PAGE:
Defensively, the Nittany Lions have been tremendous to start the season. Penn State ranks among the nation's elite in three major statistical categories heading into this weekend. Penn State is seventh in the country in rushing defense at 68.3 yards per game allowed. The Lions are 11th in scoring defense (12.3 ppg) and 13th in total defense (275.7 ypg). Thanks to five interceptions on Saturday night, Penn State is also sixth in the nation in passes intercepted.

UMass enters the game following back-to-back three-point losses to Colorado and at Vanderbilt. Led by veteran head coach Mark Whipple, the Minutemen, took the Commodores down to the wire in Nashville last week. UMass led for most of the game before a late score from Vanderbilt and a missed field goal in final seconds sealed a 34-31 setback.

Saturday's gameday will feature two major events off the field. Throughout the 2014-15 academic year, Penn State will be celebrating the 50th Anniversary of Women's Athletics on the University Park campus. Some of Penn State's current and former head coaches and student-athletes will be recognized at the UMass games for their accomplishments during the past 50 years of varsity women's sports.

Additionally, Penn State Intercollegiate Athletics and the Penn State Marching Blue Band will host the Unrivaled Band Jam, which will highlight Band Day activities on Saturday. Several high school bands will perform with the storied Blue Band and the UMass Minuteman Marching Band pre-game in the Bryce Jordan Center. The Unrivaled Band Jam will begin at 2 p.m. in the Jordan Center. There is no admission fee.


Welcome to the Gameday Preview for week four matchup against UMass.


PreviewGraphic_UMass.jpg
Pregame Reading:
What to Watch For - Penn State
10323164.jpeg1. So much has been written about the talent and skill level of sophomore quarterback Christian Hackenberg. And it is deservedly so. Hackenberg is an incredibly gifted athlete with all the things you look for in an elite quarterback. But his leadership and maturity level for a player his age cannot be overstated enough. Sure, Hackenberg has already etched his place in the Penn State record book with a plethora of accolades, but his demeanor in the huddle, leadership on and off the field and poise are all attributes that a coach cannot teach a player. Hackenberg has been terrific during the first three games of the season, throwing for 1,082 yards and four touchdowns. But his impact on the team goes far beyond the numbers and two game-winning drives in the final minutes.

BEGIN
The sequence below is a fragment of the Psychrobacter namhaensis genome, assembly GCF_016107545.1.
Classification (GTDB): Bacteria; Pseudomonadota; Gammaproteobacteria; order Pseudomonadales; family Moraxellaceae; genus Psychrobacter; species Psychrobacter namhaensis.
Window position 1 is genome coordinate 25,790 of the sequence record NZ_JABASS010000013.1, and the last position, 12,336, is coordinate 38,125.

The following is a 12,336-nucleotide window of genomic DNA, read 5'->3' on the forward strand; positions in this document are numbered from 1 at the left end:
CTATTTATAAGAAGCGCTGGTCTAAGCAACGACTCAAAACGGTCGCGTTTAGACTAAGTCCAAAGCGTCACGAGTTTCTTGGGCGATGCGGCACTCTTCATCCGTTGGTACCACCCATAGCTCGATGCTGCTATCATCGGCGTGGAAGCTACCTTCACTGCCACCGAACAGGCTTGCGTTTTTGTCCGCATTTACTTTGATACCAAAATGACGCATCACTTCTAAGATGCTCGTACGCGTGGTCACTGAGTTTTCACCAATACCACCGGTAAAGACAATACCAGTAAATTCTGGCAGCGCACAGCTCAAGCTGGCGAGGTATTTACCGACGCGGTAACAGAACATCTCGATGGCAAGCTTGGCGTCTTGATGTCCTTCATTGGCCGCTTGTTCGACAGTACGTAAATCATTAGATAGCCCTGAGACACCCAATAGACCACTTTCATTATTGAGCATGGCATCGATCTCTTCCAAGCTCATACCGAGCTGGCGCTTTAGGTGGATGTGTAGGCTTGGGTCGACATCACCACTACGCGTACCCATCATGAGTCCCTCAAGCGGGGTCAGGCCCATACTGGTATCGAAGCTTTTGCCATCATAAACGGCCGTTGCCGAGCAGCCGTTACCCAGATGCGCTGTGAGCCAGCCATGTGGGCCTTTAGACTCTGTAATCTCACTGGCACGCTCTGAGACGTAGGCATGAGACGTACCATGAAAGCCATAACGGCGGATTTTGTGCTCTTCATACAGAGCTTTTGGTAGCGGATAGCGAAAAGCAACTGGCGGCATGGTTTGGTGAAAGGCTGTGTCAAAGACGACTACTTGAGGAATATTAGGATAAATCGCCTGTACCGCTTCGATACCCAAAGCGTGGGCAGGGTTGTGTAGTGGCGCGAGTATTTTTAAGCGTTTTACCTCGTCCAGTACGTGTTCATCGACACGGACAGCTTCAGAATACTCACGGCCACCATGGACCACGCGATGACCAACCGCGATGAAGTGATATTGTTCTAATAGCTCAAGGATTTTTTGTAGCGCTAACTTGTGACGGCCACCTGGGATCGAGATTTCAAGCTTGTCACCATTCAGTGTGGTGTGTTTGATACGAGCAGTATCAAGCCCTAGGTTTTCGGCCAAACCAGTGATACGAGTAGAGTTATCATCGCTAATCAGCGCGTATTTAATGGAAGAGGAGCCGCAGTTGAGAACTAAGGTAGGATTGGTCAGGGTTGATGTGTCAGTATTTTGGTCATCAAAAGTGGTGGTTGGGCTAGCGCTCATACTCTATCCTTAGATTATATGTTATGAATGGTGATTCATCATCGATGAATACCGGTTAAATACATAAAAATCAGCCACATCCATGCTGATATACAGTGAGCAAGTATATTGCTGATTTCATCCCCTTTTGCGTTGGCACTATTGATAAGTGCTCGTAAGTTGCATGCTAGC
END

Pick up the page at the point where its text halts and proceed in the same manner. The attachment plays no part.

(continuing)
2. Penn State's defense has been stout during the first three weeks of the season, allowing opponents just 12.3 points per game and 272.3 yards of total offense. A big piece to the Nittany Lions' success on the defensive side of the ball is the standout play from the group in the trenches. Junior defensive tackle Anthony Zettel has been the catalyst along the front line. The Michigan native enters the UMass game ranked fifth nationally with 7.0 tackles for loss. Zettel has been disruptive constantly during the first three weeks. He leads the Big Ten in tackles for loss and also has 3.0 sacks this season. What he lacks in prototypical defensive tackle size, Zettel makes up with a tenacious attitude, relentless motor and standout quickness. Keep a close eye on No. 98.

3. Prior to last week's game at Rutgers, the Nittany Lions had gained just one turnover during the first two games. However, the defense answered coordinator Bob Shoop's challenge by snagging five interceptions against the Scarlet Knights, including two from Big Ten Defensive Player of the Week Trevor Williams. The five interceptions in the Rutgers game from the Nittany Lion are most by one team in a game this season. It was the first time Penn State had notched five interceptions in a game since 2004 against Michigan State. Turnovers will continue to play a paramount role in Penn State's success on both sides of the ball. Keep an eye on the turnover battle.

What to Watch For - UMass
10323188.jpeg1. Graduate student Blake Frohnapfel leads the UMass offense. A Marshall transfer (undergrad degree from Marshall), Frohnapfel was named the starting quarterback for the Minutemen during training camp. He has led UMass to 34.5 points per game during the last two games and an average of 358.5 yards. Frohnapfel has thrown for 619 yards and five touchdowns this season.  Wide receiver Tajae Sharpe and 6-foot-7 tight end Jean Sifrin are among Frohnapfel's top targets.

2. The UMass defense enters the week looking to take a step forward defending the run. The Minutemen have allowed an average of 218 rushing yards per game during the first three weeks. Sophomore linebacker Jovan Santos-Knox leads the nation in tackling at 14.0 hits per game. Santos-Knox had a career-high 15 stops at Vanderbilt last week. Senior Stanley Andre is the leader of the UMass defense. The fifth-year player has started in 27 consecutive games.

3. On the heels of a narrow loss at Vanderbilt last week, head coach Mark Whipple will take over the duties of special teams play for the Minutemen. Junior Trey Dudley-Giles is second the nation in kickoff return yardage (35.4 yards per return). Another player to keep an eye on when UMass takes the field on offense and special teams is hybrid fullback/tight end Rodney Mills. Mills has three touchdowns to start the season, including a 53-yard touchdown reception on a fake punt at Vanderbilt last week. Coach Franklin noted earlier in the week that UMass provides a number of different looks on offense. Mills is a player to keep an eye on in the formations.


The Final Word:
Dating back to 1887, Penn State's football tradition stretches 128 years. During that time frame, the Nittany Lions have played 153 different teams on the gridiron. UMass will become the 154th squad the Nittany Lions have played against when the two teams take the field on Saturday. Penn State is 112-33-8 in first games against opponents. The Minutemen mark the first new team on the Penn State schedule since the Lions played against Indiana State in 2011. Saturday's game also marks the second in a string of three-straight contests televised by Big Ten Network. Kickoff is slated for 4:01 p.m. in the first of two-straight Saturdays inside Beaver Stadium.